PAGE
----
Nurturing a Dicksonia antarctica (Tree Fern)

Dicksonia antarctic or tree fernTree ferns are one of the oldest plants in the world

Helpful advice about tree ferns and the importance of patience when waiting for the end of their dormant period.

Many moons ago I was lucky enough to see tree ferns growing in a coastal forest in New Zealand. Ever since that wonderful trip, Dicksonia antarctica has been on my shopping list, but with prices for sizeable specimens being equally sizeable, I could never bring myself to part with a Jurassic sized wad to pay for this very Jurassic looking fern.

So you can imagine my excitement at finding a huge Dicksonia antarctica at my local hardware chain for a relatively small sum. Since all the ferns there were priced equally, I let greed get the better of me and selected the largest one, which seemed to weigh in at close to 50 kilos and measured a good 3’6" tall and a foot in diameter. Worried by its dry and flaky condition and with no visible fiddle heads to reassure me, I secured a thirty day guarantee with the shop and wrestled the monster home. Little did I know that my guarantee would serve only to place me in a difficult dilemma further down the line.

Before buying the fern, I did a little reading on how to care for it and what to expect when. I hoped that a wet regime of constant watering would undo the potential damage of days, perhaps weeks, in dry transit and storage. I collected the ericaceous materials beloved by such ferns, planted it in a large tub and waited, nursing my back, for late spring when my tree fern would sit in the partial shade of my gazebo roof and make me happy.

I waited and watered with lime free rainwater from my water butt. Nothing happened. If anything my tree fern began to look deader than ever. Research on the internet proved fruitless. Beyond the effects of frost, little was written about Dicksonia antarctica’s problem points. The expected time for a joyous crown of huge ferns was fast fading. And on the day of my deadline for returning the tree for a refund, I called a local nursery where I knew they sold these specimens.

This was the dilemma, the knowledgeable nursery man advised me that although these ferns generally began to show signs of life by mid to late spring, it was not unusual to have to wait until mid June before being able to feel the arches of the folded fronds deep inside the centre of the crown. Only by mid June, some six weeks away, would I know whether or not my purchase had been the bargain of the century or a spectacular mistake. It was having had this conversation that I effectively placed my £40 each way bet on my Dicksonia antarctica surviving. It came down to emotion. I wanted my giant friend to be a success more than I wanted to hurt my back and regain four crisp tenners. My bid was in, failure was not an option.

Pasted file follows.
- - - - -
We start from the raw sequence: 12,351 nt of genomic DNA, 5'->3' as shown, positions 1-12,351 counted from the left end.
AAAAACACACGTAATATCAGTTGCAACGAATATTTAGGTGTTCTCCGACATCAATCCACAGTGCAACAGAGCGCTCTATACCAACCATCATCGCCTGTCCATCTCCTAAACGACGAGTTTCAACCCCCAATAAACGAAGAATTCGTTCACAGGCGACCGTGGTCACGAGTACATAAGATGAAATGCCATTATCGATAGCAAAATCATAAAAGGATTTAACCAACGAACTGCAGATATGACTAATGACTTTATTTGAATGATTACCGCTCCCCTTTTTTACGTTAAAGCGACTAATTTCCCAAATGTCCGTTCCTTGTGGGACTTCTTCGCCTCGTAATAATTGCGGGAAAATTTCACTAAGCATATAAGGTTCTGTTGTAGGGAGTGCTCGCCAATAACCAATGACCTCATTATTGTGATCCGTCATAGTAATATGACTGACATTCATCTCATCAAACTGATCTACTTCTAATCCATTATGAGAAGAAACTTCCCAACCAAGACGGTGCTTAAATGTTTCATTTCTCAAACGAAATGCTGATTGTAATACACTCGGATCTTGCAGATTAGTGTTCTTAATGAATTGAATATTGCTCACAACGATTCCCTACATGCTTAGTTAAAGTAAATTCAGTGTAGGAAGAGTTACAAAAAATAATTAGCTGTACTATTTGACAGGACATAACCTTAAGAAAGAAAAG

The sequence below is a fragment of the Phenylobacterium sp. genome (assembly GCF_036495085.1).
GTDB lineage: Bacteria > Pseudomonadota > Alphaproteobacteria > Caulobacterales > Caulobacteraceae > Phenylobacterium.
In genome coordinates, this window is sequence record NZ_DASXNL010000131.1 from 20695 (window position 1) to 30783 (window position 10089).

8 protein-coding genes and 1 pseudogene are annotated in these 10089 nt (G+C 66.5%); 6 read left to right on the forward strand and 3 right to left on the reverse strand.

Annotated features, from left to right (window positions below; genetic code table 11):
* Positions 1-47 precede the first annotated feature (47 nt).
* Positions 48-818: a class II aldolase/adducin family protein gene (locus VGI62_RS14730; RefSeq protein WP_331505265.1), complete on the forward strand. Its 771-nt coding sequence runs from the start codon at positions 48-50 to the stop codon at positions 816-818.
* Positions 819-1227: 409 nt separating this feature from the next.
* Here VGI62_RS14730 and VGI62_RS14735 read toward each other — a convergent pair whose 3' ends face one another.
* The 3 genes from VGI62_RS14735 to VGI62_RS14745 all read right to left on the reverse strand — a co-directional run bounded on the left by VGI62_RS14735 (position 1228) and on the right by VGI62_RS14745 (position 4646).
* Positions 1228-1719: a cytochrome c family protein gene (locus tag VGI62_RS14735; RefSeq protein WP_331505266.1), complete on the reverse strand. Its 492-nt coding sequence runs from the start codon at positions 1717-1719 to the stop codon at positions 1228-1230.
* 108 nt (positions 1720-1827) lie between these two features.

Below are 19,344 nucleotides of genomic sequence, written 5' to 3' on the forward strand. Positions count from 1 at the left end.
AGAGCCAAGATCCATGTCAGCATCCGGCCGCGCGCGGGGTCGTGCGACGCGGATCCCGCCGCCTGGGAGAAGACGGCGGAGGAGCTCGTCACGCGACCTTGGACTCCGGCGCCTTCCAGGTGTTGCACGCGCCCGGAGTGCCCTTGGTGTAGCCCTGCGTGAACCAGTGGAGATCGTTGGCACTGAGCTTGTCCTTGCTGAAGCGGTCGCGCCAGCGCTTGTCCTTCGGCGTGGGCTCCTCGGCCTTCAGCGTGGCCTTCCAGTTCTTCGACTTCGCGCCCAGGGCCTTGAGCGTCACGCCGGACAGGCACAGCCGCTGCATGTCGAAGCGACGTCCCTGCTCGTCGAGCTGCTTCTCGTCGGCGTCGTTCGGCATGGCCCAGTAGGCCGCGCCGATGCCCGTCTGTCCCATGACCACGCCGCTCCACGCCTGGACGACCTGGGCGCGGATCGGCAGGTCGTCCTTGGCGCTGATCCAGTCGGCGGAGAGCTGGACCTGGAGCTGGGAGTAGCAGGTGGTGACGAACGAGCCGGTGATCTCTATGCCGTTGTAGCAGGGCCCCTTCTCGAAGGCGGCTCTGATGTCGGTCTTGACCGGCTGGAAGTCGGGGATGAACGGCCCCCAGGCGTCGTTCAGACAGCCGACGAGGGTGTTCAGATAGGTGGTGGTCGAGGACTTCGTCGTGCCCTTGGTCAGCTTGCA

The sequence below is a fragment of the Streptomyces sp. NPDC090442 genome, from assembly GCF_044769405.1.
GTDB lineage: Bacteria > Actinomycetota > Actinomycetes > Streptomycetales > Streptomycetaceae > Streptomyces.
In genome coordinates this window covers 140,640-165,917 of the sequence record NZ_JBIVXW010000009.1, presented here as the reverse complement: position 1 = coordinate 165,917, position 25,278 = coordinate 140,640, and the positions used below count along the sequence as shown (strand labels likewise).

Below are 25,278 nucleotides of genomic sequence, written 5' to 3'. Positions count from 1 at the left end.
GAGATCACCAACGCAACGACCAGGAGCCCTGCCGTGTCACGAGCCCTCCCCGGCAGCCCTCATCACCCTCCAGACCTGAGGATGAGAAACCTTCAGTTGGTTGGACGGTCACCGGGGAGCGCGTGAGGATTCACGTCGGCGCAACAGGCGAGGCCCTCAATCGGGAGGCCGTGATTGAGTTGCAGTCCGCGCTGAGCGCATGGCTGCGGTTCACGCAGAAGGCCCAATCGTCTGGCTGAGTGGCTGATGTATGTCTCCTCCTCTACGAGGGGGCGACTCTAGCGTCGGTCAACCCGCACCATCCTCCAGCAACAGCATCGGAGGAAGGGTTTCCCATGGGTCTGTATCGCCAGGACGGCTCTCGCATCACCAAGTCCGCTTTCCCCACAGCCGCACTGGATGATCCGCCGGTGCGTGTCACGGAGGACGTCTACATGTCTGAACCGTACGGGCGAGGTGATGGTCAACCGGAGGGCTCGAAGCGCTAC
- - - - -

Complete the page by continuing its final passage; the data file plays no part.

Four weeks later the green stumps of past ferns had gone brown and I sincerely believed that my finger tips had touched a horticultural mirage when I felt deep inside the crown and thought I had discovered some evidence of life. Outwardly, nothing had changed. Had I bought the cat an expensive, Jurassic looking scratching post? Deflated, I drove off to Cumbria to lose my sorry self in the lakes.

Well you can imagine my surprise when I returned. One week of warmth and rain and a sea change had occurred in the crown of Dicksie. The auburn hairs deep in the central bowl of the crown had begun to spike up. The surface boiled with rising fiddle heads, four massive leviathans rising from a stormy sea. I jumped for joy!

I never believed that my garden would ever have sent me on such an emotional roller coaster of tough choices, but a dormant Dicksonia antarctica provided me with all these. Better late than never? More like never again!

For more information see:
Dicksonia antarctica

 
 

Article written by on 10 Jun 2008 and Filed under General.